We were almost there. Horse shows and livestock events came back roaring across the state of TX. You could get out and about, if you just kept six feet between you and strangers not with your party. Offspring, Darling Husband, and I actually enjoyed a fun filled Saturday of the Texas Longhorn Breeders Association Show and the Senior Pro-rodeo roping event at the Bell County Expo center. It looked like there might actually be a 4th of July parade and celebration of some sort. Of course, allowing the world to go back to normal after months of hysteria, could not be allowed. It was nonsense to even think it.
Allowing the government to prohibit you from celebrating the Fourth of July, is kind of missing the whole point of Independence Day. Don’t get me wrong, I understand the Chamber’s position. When you are trying to keep your job, worried about getting re-elected, and/or avoiding a lawsuit when people refuse to take personal responsibility for their life choices, going against the constantly changing panic narrative is probably not in your best interest. Even though the CDC has directly contradicted itself multiple times during the whole pandemic, if you aren’t a medical doctor it’s hard to take an anti-establishment stance, unless you are Scott Cain, the mayor of Cleburne TX. That man chose love of country and courage. I’d vote for him if he were to aspire to a higher office.
Despite everything that has happened in this country over the past month, despite the constant anti-American sentiment that permeates the media on a daily basis, there are still those that love the United States and believe this is the land of the free and the home of the brave. Immediately after it was announced that Belton TX, would not hold their historic 101st July 4th parade, a brave, determined citizen decided to organize a community parade without the support of the Chamber of Commerce . It would be an enter at your own risk type of event. She created a Facebook event, checked the applicable laws, and advertised in various publications. The local news channel ran a story about her efforts a week before the parade.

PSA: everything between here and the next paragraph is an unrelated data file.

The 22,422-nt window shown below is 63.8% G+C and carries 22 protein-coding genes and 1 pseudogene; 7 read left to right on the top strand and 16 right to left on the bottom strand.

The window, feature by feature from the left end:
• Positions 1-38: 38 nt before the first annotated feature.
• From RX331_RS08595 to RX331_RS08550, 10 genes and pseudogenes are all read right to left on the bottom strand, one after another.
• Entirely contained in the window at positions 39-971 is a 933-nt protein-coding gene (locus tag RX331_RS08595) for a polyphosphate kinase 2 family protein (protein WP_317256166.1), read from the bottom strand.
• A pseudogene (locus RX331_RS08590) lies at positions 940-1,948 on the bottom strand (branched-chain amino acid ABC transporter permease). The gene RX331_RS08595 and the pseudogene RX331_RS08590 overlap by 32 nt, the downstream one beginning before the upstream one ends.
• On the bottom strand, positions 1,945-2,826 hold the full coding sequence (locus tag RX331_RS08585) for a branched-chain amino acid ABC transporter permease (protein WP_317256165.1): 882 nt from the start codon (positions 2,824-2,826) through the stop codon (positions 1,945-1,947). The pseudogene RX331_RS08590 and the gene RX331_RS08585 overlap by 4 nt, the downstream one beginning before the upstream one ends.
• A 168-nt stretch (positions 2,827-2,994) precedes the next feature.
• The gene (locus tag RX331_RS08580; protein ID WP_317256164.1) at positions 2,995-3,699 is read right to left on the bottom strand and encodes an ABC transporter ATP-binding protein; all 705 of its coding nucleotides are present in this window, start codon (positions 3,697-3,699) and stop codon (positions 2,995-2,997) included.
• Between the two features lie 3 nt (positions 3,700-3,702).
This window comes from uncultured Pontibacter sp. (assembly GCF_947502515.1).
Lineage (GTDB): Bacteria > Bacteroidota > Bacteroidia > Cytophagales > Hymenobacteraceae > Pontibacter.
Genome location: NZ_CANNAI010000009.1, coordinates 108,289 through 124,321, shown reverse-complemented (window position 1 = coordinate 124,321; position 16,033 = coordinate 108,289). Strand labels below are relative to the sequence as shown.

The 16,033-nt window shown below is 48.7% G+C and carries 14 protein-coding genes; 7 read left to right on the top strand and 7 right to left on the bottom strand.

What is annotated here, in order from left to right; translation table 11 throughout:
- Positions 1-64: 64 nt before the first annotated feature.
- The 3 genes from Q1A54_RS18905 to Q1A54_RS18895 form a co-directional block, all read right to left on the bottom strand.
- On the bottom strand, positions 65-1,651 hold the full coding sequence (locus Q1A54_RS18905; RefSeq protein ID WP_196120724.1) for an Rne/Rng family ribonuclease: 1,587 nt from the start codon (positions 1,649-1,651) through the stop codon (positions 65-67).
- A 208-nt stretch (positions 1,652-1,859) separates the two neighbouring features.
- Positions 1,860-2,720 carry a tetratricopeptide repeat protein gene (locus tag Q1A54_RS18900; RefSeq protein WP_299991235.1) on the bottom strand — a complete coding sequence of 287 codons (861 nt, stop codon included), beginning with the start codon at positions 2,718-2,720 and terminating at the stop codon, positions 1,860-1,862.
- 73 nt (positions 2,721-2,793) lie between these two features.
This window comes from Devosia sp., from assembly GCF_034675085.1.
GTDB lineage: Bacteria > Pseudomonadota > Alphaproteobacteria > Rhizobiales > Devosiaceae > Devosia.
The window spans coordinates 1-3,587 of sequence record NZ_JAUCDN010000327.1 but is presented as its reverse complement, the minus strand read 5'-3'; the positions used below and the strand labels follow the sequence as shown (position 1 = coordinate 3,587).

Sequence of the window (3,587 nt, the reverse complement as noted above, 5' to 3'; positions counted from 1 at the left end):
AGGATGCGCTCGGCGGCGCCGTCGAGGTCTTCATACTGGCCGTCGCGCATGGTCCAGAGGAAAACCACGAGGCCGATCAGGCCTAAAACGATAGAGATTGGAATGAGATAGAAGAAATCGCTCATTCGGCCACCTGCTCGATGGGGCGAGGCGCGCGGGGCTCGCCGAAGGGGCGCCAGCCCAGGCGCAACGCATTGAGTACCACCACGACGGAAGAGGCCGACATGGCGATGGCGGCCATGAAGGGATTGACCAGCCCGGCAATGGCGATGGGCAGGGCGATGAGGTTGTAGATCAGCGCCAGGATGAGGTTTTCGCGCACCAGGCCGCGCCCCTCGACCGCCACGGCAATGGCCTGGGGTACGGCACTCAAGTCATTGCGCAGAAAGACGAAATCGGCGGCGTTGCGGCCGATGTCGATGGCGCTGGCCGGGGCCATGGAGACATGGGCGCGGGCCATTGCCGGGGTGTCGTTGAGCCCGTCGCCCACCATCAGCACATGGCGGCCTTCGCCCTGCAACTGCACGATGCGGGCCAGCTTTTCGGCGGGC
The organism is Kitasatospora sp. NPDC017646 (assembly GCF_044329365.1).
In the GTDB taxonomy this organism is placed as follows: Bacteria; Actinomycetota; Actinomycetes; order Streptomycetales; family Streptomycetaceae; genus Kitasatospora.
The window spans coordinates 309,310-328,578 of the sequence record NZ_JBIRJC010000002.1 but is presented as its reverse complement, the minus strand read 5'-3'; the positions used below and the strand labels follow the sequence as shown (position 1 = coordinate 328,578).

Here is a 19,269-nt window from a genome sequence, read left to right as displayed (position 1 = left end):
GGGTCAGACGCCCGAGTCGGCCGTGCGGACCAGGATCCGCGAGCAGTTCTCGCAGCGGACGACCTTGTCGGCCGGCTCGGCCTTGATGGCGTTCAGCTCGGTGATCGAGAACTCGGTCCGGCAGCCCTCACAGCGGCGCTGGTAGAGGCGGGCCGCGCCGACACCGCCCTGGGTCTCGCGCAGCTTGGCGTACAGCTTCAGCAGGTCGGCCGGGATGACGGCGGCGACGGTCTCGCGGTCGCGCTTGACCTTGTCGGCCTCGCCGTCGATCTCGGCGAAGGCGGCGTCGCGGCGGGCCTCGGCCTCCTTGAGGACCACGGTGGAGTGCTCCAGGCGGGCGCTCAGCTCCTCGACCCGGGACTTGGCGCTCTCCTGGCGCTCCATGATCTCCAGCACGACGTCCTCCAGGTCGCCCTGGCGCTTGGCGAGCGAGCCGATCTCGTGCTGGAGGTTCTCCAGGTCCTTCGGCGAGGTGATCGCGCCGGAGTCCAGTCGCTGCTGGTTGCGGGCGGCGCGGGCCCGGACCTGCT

Another friend of mine also, came up with the idea of the “Pop-up” parade, where she would show up with her horses, anyone brave enough to ride with her, and ride the parade route on the day the event should have taken place. It may not have a large following, but the idea was a good one. With every single horse show/activity on my calendar going virtual or being cancelled completely, the idea of “Renegade parades” was too tempting. After all I’m not super competitive. I’m not exactly an “In it, to win it” equestrian. It’s more of a do better than last time, compete only against yourself, see if your progress at home translates to progress in the show ring type of endeavor. Grooming my horse, throwing on blingy tack, and dressing up is my favorite part of competition anyway. The pop-up parade was a great way to combine all of that without any performance stress or anxiety!post for the details behind that disappointment. I honestly thought Beau would never have the opportunity to participate in the Belton 4th of July parade, but the Chamber sponsored virtual parade, and more importantly the Citizens’ Parade were the perfect opportunity to right that wrong. It was almost cosmic how the universe aligned. Karma took over, and the pony that wasn’t allowed to participate the year before, led the 101st Belton 4th of July Parade as Grand Marshal when the Chamber couldn’t/wouldn’t step up. The show must go on, and the organizers of the Citizens’ parade did a wonderful job of ensuring the tradition did not die this year, regardless of “the Covid.”
Beau Pony had spent the past year breeding and challenging any full size horse that stepped up to the fence that divided him from his much larger neighbors. He put so much effort “protecting” his girlfriend from other male (gelding) competition running back and forth along the fence line, that I’m pretty sure he was in the best shape of his little pony life at the ripe old age of 18. I squeezed in a few quick drives to make sure that he remembered what was required when hitched to the cart, and didn’t behave like a total fiend. We tested out his behavior filming our virtual parade entry in downtown Belton a week before the parade in full traffic. I practiced my draft plaits a few days before the Citizen’s parade, and with a whopping five drives in the past twelve months under his belt (or should I say girth?) Beau Pony was plaited, harnessed, and ready to play Grand Marshal for the 101st Belton Fourth of July parade.
I was impressed by the number of citizens willing to participate in an unsanctioned event without the benefit of a police escort or blocked parade route. An estimated fifty plus participants decorated themselves, their cars, golf carts, and bicycles. While the parade audience was significantly smaller than usual, the number of people that came out to support the Citizen’s parade was impressive. We followed the traditional parade route and even made the evening news!